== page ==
HUMAN RITES (Audiobook)
The Power of Rituals, Habits, and Sacraments
By Dru Johnson
Narrated by Trevor Johnson
Courtesy of Eerdmans
How might your everyday, never-think-twice-about routines be shaping and forming you, for good or bad? Dru Johnson invites us to consider this question.
In Human Rites, Johnson explores how our schedules and smart phones, sacraments and training, all work together to mold us into who we are. Though we may not view all of these activities and elements of our lives as rituals, they do have ritualistic aspects, and as embodied creatures, these physical routines have a way of working themselves into our souls, outside in.
Johnson’s point here is well-taken. We can embrace the trappings of modern life and culture too uncritically. It is good and wise to consider how we spend our days…because “How we spend our days is, of course, how we spend our lives” (Dillard, 1989, p. 32). As others have suggested, it may be helpful to set aside these things for a time and only add them back as we reconsider their usefulness (Newport, 2019).
And yet, while Johnson lands this central point, at times, he diffuses his argument by seeing ritual everywhere in everything without distinction. That there are ritual elements everywhere seems reasonable enough, but it is not always clear what Johnson means by the term or what he sees as ritualistic about a certain thing.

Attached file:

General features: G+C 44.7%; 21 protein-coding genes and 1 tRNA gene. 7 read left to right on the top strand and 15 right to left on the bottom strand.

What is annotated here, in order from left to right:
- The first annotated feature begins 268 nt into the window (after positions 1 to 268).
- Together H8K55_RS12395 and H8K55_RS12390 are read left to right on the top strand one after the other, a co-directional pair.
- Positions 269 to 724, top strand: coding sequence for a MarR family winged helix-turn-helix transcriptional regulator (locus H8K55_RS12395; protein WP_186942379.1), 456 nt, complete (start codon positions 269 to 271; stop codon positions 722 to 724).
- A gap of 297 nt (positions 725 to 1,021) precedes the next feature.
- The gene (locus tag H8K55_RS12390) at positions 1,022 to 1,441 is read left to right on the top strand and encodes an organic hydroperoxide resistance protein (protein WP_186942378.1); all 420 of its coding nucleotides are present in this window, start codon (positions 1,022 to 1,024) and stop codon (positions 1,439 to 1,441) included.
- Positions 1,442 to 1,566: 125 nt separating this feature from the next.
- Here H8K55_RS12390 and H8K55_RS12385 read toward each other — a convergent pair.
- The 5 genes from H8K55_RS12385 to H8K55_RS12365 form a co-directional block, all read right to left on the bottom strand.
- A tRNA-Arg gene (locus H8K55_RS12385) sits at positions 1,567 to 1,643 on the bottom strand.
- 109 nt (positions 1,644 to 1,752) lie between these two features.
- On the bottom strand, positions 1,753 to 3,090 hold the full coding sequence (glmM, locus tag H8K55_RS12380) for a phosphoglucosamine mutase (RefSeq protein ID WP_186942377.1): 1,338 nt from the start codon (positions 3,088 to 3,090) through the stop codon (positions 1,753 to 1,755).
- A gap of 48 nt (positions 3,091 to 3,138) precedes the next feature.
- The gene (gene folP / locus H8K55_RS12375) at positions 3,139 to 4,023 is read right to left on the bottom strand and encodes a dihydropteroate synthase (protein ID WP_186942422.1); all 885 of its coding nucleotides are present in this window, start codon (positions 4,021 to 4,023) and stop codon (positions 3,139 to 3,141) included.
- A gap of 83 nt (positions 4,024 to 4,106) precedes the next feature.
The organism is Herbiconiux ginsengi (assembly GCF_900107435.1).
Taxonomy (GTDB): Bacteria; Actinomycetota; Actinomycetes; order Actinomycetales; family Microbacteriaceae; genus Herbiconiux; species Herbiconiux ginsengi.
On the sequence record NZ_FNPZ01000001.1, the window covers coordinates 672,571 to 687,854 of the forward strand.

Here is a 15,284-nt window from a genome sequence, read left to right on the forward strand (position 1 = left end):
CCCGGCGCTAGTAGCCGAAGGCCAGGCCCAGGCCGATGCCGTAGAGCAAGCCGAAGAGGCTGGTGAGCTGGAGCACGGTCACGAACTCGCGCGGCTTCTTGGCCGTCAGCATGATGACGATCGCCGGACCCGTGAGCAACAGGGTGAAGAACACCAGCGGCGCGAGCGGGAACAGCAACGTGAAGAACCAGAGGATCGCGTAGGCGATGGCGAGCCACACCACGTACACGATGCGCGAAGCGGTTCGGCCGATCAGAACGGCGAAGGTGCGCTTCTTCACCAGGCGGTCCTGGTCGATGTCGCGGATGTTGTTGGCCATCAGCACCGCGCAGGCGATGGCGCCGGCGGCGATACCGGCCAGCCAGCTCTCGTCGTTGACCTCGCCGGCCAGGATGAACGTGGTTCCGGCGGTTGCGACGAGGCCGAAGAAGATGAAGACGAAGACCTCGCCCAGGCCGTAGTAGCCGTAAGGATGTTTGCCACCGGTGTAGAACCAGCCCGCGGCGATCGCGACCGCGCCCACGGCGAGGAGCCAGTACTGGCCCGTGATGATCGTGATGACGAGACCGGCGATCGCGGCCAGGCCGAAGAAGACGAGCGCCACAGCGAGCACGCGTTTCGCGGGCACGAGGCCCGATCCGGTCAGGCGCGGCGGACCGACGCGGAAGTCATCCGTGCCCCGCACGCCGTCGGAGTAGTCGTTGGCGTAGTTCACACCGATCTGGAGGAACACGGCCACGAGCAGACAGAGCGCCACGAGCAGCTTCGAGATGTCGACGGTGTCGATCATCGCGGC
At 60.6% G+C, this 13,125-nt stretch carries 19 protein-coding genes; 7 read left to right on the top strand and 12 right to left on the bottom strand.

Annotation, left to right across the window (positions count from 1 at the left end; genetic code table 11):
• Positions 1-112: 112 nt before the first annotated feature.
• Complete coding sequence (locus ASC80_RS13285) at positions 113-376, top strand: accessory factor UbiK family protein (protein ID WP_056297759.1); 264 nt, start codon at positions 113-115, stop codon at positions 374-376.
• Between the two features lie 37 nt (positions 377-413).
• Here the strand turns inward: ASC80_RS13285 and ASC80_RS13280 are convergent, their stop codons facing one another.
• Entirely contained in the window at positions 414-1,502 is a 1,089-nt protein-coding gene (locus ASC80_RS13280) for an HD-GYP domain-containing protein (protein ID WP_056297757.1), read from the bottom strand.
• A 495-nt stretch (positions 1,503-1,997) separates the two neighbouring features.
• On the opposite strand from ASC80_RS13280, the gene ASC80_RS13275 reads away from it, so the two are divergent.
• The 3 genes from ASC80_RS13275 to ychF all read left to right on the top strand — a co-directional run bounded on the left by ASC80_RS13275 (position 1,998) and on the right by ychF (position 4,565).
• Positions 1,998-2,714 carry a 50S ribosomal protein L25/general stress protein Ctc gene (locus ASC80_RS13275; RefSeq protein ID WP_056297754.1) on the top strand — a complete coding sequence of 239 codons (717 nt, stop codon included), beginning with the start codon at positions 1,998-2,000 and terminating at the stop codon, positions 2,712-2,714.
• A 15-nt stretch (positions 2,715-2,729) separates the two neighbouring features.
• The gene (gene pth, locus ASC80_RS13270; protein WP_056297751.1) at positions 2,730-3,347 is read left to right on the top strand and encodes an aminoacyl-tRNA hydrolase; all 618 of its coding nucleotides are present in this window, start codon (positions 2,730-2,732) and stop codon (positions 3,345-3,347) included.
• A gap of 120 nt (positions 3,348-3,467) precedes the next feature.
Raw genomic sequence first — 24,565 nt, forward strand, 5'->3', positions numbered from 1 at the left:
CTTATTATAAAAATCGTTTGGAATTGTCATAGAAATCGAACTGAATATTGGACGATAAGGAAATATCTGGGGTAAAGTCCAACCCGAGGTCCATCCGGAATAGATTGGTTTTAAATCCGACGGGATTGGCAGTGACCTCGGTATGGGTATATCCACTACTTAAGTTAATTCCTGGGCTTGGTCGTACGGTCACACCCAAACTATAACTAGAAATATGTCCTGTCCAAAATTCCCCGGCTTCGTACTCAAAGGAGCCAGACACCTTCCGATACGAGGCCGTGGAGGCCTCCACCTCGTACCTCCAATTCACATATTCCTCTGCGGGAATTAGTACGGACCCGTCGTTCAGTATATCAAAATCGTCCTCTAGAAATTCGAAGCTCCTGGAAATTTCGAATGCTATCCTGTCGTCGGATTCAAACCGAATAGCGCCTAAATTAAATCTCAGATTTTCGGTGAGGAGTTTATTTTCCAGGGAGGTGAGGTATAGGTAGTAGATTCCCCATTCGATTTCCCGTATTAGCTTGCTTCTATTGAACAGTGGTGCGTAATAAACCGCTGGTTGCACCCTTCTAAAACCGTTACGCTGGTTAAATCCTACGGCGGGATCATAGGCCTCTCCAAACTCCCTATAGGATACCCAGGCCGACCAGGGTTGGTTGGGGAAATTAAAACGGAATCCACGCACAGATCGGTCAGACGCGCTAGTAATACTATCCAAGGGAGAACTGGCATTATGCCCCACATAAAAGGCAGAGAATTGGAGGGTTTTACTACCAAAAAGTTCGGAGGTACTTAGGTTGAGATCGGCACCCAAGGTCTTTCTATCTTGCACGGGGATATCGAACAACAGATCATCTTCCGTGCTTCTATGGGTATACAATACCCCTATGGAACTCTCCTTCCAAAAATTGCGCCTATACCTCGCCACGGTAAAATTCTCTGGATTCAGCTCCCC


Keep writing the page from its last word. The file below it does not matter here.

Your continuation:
Regarding the terminology, he interchanges “ritual” with such concepts as practice, embodied practice, routine, habit, rhythm, training, rule, liturgy, ethics, addiction, scripts, and rite. Are there no nuances between these ideas?
As for the examples, he mentions some practices such as church rituals , which seem clearly ritualistic (formal, repetitive, symbolic, embodied). But then he offers more puzzling examples, like the ritual of reading a book. How is reading a ritual? Is the act or convention of reading itself the ritual? Or, is it the habits and idiosyncrasies that attach themselves to the act of reading? It is unclear. The discussion gets so broad at points that one is left thinking the real topic is perhaps how environment and nurture affect people.
But I do not intend to be overly critical. Johnson’s admonition to consider the role of these exterior things on our soul is a helpful reminder. And, at just over four hours of listening, it is a thought-provoking conversation worth the time.
Dillard, A. (1989). The Writing Life. Harper Perennial.
Johnson, D. (2019). Human Rites: The Power of Rituals, Habits, and Sacraments. Eerdmans.
Newport, C. (2019). Digital minimalism: Choosing a focused life in a noisy world. Portfolio.